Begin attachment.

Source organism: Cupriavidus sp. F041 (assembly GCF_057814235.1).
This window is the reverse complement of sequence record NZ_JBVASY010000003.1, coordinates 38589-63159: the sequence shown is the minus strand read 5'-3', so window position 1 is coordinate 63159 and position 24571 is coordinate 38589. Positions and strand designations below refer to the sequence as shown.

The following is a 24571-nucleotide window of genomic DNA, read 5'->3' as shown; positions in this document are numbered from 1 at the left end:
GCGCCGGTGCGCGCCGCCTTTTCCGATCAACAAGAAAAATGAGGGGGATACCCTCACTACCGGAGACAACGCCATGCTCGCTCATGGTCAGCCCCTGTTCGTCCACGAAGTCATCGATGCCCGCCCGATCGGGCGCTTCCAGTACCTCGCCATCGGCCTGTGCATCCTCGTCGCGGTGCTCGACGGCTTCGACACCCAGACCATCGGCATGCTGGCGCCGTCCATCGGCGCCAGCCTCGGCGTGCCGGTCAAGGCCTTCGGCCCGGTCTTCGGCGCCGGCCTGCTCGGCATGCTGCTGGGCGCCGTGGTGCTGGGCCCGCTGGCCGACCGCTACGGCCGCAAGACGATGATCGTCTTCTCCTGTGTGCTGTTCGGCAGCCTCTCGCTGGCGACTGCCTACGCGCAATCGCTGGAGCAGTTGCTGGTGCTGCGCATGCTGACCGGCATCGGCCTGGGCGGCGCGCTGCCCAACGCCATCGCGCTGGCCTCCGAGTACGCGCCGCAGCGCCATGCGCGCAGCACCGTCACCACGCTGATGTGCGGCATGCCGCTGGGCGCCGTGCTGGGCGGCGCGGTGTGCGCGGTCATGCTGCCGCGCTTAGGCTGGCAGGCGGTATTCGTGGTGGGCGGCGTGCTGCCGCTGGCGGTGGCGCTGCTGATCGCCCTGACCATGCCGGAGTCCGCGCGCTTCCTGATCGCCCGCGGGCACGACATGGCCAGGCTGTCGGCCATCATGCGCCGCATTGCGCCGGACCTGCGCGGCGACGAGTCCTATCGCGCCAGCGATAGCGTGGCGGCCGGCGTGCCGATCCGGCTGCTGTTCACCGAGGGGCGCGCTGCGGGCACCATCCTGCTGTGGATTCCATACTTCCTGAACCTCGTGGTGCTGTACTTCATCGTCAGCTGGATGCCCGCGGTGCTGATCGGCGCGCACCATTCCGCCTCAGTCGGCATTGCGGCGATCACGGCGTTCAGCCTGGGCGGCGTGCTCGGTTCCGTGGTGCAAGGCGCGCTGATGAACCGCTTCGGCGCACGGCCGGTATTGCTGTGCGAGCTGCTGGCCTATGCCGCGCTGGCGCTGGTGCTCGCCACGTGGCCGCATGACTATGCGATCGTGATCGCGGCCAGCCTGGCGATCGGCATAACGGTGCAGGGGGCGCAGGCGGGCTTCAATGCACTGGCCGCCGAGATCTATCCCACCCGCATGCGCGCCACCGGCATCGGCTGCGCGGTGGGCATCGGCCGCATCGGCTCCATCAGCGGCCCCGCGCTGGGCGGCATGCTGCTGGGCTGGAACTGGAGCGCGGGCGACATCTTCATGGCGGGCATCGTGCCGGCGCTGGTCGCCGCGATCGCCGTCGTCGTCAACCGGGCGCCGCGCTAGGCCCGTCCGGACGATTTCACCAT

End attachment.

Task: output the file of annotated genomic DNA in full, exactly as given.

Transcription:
Source organism: Cupriavidus sp. F041 (assembly GCF_057814235.1).
This window is the reverse complement of sequence record NZ_JBVASY010000003.1, coordinates 38589-63159: the sequence shown is the minus strand read 5'-3', so window position 1 is coordinate 63159 and position 24571 is coordinate 38589. Positions and strand designations below refer to the sequence as shown.

The following is a 24571-nucleotide window of genomic DNA, read 5'->3' as shown; positions in this document are numbered from 1 at the left end:
GCGCCGGTGCGCGCCGCCTTTTCCGATCAACAAGAAAAATGAGGGGGATACCCTCACTACCGGAGACAACGCCATGCTCGCTCATGGTCAGCCCCTGTTCGTCCACGAAGTCATCGATGCCCGCCCGATCGGGCGCTTCCAGTACCTCGCCATCGGCCTGTGCATCCTCGTCGCGGTGCTCGACGGCTTCGACACCCAGACCATCGGCATGCTGGCGCCGTCCATCGGCGCCAGCCTCGGCGTGCCGGTCAAGGCCTTCGGCCCGGTCTTCGGCGCCGGCCTGCTCGGCATGCTGCTGGGCGCCGTGGTGCTGGGCCCGCTGGCCGACCGCTACGGCCGCAAGACGATGATCGTCTTCTCCTGTGTGCTGTTCGGCAGCCTCTCGCTGGCGACTGCCTACGCGCAATCGCTGGAGCAGTTGCTGGTGCTGCGCATGCTGACCGGCATCGGCCTGGGCGGCGCGCTGCCCAACGCCATCGCGCTGGCCTCCGAGTACGCGCCGCAGCGCCATGCGCGCAGCACCGTCACCACGCTGATGTGCGGCATGCCGCTGGGCGCCGTGCTGGGCGGCGCGGTGTGCGCGGTCATGCTGCCGCGCTTAGGCTGGCAGGCGGTATTCGTGGTGGGCGGCGTGCTGCCGCTGGCGGTGGCGCTGCTGATCGCCCTGACCATGCCGGAGTCCGCGCGCTTCCTGATCGCCCGCGGGCACGACATGGCCAGGCTGTCGGCCATCATGCGCCGCATTGCGCCGGACCTGCGCGGCGACGAGTCCTATCGCGCCAGCGATAGCGTGGCGGCCGGCGTGCCGATCCGGCTGCTGTTCACCGAGGGGCGCGCTGCGGGCACCATCCTGCTGTGGATTCCATACTTCCTGAACCTCGTGGTGCTGTACTTCATCGTCAGCTGGATGCCCGCGGTGCTGATCGGCGCGCACCATTCCGCCTCAGTCGGCATTGCGGCGATCACGGCGTTCAGCCTGGGCGGCGTGCTCGGTTCCGTGGTGCAAGGCGCGCTGATGAACCGCTTCGGCGCACGGCCGGTATTGCTGTGCGAGCTGCTGGCCTATGCCGCGCTGGCGCTGGTGCTCGCCACGTGGCCGCATGACTATGCGATCGTGATCGCGGCCAGCCTGGCGATCGGCATAACGGTGCAGGGGGCGCAGGCGGGCTTCAATGCACTGGCCGCCGAGATCTATCCCACCCGCATGCGCGCCACCGGCATCGGCTGCGCGGTGGGCATCGGCCGCATCGGCTCCATCAGCGGCCCCGCGCTGGGCGGCATGCTGCTGGGCTGGAACTGGAGCGCGGGCGACATCTTCATGGCGGGCATCGTGCCGGCGCTGGTCGCCGCGATCGCCGTCGTCGTCAACCGGGCGCCGCGCTAGGCCCGTCCGGACGATTTCACCAT